4. The Registrar, I think, viewed this matter exactly in the proper way. The question is the liability being according to the amount at which the relief sought is valued in the memorandum of appeal is it proper in this appeal to say that under Article 17, Schedule 2, it is impossible to value the relief or is it open to the appellant to say that it is possible to value the relief, but that he can justify a valuation that is less than the sum of Rs. 6,418 by reason of the fact that the decree of the lower appellate Court as it stands is not at this moment a decree which can be executed without payment of further court-fee. In my judgment it is reasonably clear that Article 17, Schedule 2, cannot be applied in these circumstances at all. It was never intended to apply to a case where a person with a definite decree for a particular sum of money against him seeks to set it aside. The question whether or net a decree is at this moment capable of being executed without payment of a certain amount of money by the plaintiff as a court-fee is not, in my judgment, a question which affects the method in which the relief in a memorandum of appeal of this character can be valued. It is in no way for this Court to estimate or value the chances of the plaintiff paying the necessary court-fee in order to get execution. The appeal is an appeal from a decree. The execution of the decree seems to me to be an extraneous and collateral matter altogether. It is the decree which establishes the liability. The mere fact that the plaintiff would have to pay a fee to enforce the liability is not a matter which affects the fact that the defendants here are endeavoring to get rid of a liability of Rs. 6,418. One may consider this matter from the strict point of view of theory. It might quite well be that the plaintiff would never need to apply to enforce his claim by execution. He might have a cross-claim which he might set off. There might be other ways in which he might be able to utilize his decree. It cannot be said that there is anything defective in the decree itself and as the plaintiff is at the present moment not concerned with any question of execution it does not seem necessary that this question of execution should be taken to affect the case at all.
5. It has been contended by Mr. Bagchi that the reason why the Judge in the Court below did not insist upon payment of a further court-fee as a condition precedent was that if the appeal against the preliminary decree succeeded the additional court-fee paid by the plaintiff in respect of the final decree would be paid in vain since the final decree would be brought to the ground if the preliminary decree were set aside. I do not know whether that was the motive of the learned Judge or not but this question cannot depend upon the motive of the learned Judge in the Court below. It is said to be inequitable that the defendants should have to pay a court-fee on Rs. 6,418 when, so far, the plaintiff has never had to pay a court-fee upon that amount. Equity and equality are sometimes two different things. 'What the plaintiff had to pay is not to my mind relevant on the question of what the defendants should pay. Defendants have thought fit to appeal against the decree. They have sufficient respect or fear for the decree to make it seem worth while to bring the appeal against the decree itself. It does seem to me that even if it turns out that the plaintiff has been treated in a lenient way consistent with the court-fees Act that is not any reason why in a matter of this kind I should treat the defendants otherwise than in accordance with the meaning of the statute. It is very probable that the plaintiff will pay additional court-fee and in that case the question of equity will vanish altogether. I cannot think that the expression used in the course of discussing another matter in the case of Kanchan Mandar v. Kamala Prasad Chaudhuri  16 C.L.J. 564 ought to be regarded as in any way an authority on the point. It is quite true that in putting a hypothetical case the learned Judges said:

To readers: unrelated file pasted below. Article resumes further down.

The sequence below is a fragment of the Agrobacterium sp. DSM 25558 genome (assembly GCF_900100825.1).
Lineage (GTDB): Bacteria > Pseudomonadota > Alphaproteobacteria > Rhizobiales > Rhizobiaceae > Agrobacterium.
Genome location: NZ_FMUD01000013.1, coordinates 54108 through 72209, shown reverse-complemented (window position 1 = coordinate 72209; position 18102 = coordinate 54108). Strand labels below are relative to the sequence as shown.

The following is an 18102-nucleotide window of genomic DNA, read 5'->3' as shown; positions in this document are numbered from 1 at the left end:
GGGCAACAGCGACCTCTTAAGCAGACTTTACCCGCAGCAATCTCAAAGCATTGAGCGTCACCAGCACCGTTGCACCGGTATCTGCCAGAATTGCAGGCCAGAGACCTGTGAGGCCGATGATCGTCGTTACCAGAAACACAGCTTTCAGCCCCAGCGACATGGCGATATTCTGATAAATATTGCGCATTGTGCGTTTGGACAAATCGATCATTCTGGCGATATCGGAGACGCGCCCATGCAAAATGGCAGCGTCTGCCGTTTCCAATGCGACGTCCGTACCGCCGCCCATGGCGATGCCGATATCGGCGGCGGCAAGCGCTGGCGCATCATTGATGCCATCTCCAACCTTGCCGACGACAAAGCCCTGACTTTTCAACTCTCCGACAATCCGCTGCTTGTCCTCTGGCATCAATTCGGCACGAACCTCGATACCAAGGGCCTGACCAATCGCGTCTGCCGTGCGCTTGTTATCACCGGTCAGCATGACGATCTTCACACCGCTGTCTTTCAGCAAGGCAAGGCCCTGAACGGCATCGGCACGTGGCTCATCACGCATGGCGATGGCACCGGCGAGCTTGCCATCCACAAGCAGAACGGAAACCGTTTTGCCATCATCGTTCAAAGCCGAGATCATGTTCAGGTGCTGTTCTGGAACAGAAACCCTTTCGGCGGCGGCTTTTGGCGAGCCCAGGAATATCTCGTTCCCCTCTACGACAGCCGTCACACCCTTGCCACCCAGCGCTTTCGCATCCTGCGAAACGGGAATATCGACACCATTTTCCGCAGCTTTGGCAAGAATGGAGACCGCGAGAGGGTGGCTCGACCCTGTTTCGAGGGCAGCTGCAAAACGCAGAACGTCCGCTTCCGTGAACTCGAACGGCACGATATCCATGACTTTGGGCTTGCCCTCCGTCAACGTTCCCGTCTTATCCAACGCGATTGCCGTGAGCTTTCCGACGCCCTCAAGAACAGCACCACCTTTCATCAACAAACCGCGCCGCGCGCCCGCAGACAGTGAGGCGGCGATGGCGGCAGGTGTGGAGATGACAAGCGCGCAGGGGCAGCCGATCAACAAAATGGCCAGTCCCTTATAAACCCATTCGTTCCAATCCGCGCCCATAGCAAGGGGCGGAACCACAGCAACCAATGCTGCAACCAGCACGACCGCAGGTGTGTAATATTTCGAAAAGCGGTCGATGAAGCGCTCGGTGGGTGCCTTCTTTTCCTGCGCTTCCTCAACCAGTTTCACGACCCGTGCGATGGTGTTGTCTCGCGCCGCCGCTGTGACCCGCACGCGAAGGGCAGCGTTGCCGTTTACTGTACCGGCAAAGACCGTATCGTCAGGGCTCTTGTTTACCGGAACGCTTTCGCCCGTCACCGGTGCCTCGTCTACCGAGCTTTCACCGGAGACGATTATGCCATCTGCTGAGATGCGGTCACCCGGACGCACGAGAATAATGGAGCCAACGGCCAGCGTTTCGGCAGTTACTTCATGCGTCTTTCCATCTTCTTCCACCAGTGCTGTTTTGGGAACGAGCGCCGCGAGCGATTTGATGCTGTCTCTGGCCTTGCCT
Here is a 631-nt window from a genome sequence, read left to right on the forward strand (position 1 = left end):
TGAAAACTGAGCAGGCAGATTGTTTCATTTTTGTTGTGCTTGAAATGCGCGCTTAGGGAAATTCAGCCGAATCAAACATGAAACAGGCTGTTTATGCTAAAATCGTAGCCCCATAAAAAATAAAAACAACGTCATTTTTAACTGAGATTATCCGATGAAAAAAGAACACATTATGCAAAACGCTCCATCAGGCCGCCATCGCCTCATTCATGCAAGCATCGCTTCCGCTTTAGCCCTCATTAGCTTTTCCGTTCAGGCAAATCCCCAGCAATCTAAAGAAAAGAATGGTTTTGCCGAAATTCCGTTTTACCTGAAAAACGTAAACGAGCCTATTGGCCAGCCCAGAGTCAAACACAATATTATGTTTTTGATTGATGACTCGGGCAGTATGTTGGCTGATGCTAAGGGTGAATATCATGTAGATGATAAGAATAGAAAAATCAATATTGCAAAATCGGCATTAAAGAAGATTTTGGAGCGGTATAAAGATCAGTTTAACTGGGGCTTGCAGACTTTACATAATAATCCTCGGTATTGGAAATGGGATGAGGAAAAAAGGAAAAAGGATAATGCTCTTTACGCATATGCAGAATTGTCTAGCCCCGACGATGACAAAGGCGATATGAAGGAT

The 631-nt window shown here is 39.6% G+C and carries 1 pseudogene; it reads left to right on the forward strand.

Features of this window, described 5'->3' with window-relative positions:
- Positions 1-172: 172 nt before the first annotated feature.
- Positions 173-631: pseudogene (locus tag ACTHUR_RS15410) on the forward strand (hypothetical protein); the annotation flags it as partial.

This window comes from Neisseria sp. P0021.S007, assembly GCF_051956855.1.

If mesne profits had been decreed for a higher sum than what is claimed in the plaint and if the plaintiff had obtained a decree for such sum upon payment of additional court-fees, the defendants might have been called upon to pay the difference.
6. The learned Judges there put the case which was the usual case but their remarks cannot be treated as impliedly deciding a case in which the plaintiff got a decree without immediate payment of additional court-fees.
7. I have been carefully through the note made by the Registrar in this matter and agree in the view which he takes. It is quite clear upon the authority of the case I have already mentioned and also on the case of Ram Mandar v. Maharani Nawlakhbati A.I.R. 1924 Pat. 694 that for the purpose of this appeal the defendants will get credit for what they have already paid in connexion with the appeal from the preliminary decree, the principle being that the defendants are in the end resisting certain claim and on that they have come to Court and they do not have to pay the court-fees twice over. I am satisfied that the figure at which the Registrar has assessed the liability in his reference is the correct figure and confirm it.